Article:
Because there is no record of Melkizedek's, nor therefore of the termination of his priesthood (or of any succession to it), the conclusion can be drawn that he remains a priest forever. As far as what Scripture says and does not say about Melkizedek, then, it is evident that he is like the Son of God, who also is without beginning of days or end of life and whose priesthood therefore is eternally valid (cf. v. 17 with quotation of Ps. 110:4).
7:4–6 / …
His priesthood accordingly is of an exceptional character.


Additional notes §13

Jewish eschatological expectation (e.g., Qumran) looked for a priestly and royal messiah. In Christ the two are combined, and Melkizedek as king and high priest serves as a type or an anticipation of Christ.


… but even in their eschatological expectations many Jewslooked for the appearance of a high priest from the line of Levi. Indeed, Judaizing groups in the early church continued to stress the importance of the tribe of Levi, as well as Judah, in eschatological expectation.


7:12 / … The word change (metathesis) means more than a slight modification (the same word occurs in 11:5 and 12:27, where it connotes removal). As we learn from v. 18 and 8:7, 13, what is meant is essentially an abrogation of the law, paradoxically by its fulfillment in Christ—to whom it pointed all along.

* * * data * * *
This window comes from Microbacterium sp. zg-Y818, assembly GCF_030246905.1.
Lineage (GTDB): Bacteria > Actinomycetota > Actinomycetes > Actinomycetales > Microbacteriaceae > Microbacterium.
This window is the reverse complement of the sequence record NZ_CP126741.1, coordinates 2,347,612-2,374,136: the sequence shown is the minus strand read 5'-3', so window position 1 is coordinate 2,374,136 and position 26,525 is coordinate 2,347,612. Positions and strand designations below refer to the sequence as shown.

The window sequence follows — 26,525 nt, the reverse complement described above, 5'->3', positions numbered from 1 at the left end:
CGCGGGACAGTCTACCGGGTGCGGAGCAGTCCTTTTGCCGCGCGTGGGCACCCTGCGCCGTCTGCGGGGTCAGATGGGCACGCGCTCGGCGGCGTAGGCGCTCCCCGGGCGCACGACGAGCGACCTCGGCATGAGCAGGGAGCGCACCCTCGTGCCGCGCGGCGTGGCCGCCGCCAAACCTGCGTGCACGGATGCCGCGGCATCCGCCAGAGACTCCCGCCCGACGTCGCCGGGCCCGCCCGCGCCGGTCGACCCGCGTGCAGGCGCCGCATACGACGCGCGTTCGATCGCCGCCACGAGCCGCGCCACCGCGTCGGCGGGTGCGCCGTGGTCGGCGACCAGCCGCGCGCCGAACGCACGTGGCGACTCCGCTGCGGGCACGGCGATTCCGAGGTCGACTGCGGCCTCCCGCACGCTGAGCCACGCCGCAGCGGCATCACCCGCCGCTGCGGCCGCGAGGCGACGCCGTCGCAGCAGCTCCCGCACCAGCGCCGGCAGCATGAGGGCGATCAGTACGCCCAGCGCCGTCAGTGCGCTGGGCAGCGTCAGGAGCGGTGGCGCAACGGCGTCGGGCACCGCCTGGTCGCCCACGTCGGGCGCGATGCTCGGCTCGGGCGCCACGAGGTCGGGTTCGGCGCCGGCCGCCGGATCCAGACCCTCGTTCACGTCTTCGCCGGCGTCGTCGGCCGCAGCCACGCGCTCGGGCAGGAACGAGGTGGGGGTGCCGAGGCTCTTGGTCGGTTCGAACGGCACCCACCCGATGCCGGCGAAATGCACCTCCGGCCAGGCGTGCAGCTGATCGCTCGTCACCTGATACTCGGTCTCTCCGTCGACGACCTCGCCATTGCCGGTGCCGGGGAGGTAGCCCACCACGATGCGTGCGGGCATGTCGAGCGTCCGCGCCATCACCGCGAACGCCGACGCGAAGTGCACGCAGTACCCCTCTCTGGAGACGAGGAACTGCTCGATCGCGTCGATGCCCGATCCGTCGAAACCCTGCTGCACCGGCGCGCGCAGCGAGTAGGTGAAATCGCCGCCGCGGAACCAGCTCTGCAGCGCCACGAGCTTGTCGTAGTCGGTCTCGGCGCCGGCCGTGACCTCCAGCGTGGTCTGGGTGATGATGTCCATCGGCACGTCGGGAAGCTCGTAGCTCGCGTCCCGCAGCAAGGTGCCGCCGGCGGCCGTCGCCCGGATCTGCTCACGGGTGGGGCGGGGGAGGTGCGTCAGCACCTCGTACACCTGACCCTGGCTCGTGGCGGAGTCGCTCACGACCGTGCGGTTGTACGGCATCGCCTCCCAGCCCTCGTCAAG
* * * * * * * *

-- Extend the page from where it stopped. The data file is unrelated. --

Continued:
§14 The Legitimacy and Superiority of Christ's Priesthood (Heb. 7:15–28)

7:27 / … This shocking fact–that this hiugn priest offers himself in sacrifice–here is mentioned directly for the first time (but cf. 2:9, 14; 5:8), becomes a central argument in 9:11–28. The definitive, once-and-for-all, character of the work of Christ is of course a hallmark of the epistle to the Hebrews.

§15 The True High Priest and His Ministry (Heb. 8:1–6)


§16 The Promise of a New Covenant (Heb. 8:7–13)

The author now cites an OT passage of major importance in the epistle, Jeremiah 31:31–34. The explicit reference to the new covenant in this text makes it tdea for his purpose.

The quotation enables the author to stress the discontinuity between Christianity and the Mosaic law, while at the same time indicating an underlying continuity on God's purposes.

8:7–8a / … This assignment of the real blame to the people rather than to the first covenant is somewhat reminiscent of Paul's vindication of the law in Romans 7:7–12.
8:8b-12 /


The old covenant was unable to produce obedience, and hence judgement came upon the nation (and I turned away from them). The new covenant, however, will accomplish what the old could not do: it will produce true righteousness (I will put my laws in their minds and write them on their hearts), the personal knowledge of the Lord, and effective forgiveness of sins.


§17 The Old Testament Ritual Described (Heb. 9:1–10)

9:3–5 / …

With their wings, these beings overshadowed the atonement cover (see Exod. 25:18–20). This is NIV's appropriate translation of a single technical term (hilastērion) indicating the lid of the ark (as it does regularly in the LXX). This cover to the ark was the place where the high priest sprinkled the blood of the sacrificed bull and then of the goat on the Day of Atonement (see Lev. 16:14f.). In this way the word came to signify the taking away of sin (as indeed an alternate rendering of consonants of the Hebrew word kpr allows, that is, not only “to cover”, but “to wipe away”) and hence came to be translated “mercy seat” (Exod. 26:34, RSV). In Romans 3:25, the only other occurence of this noun in the NT, Jesus is described as an “expiation” (RSV) or “propitiation” (KJV, NASB) for our sins, or as NIV puts it, “a sacrifice of atonement”.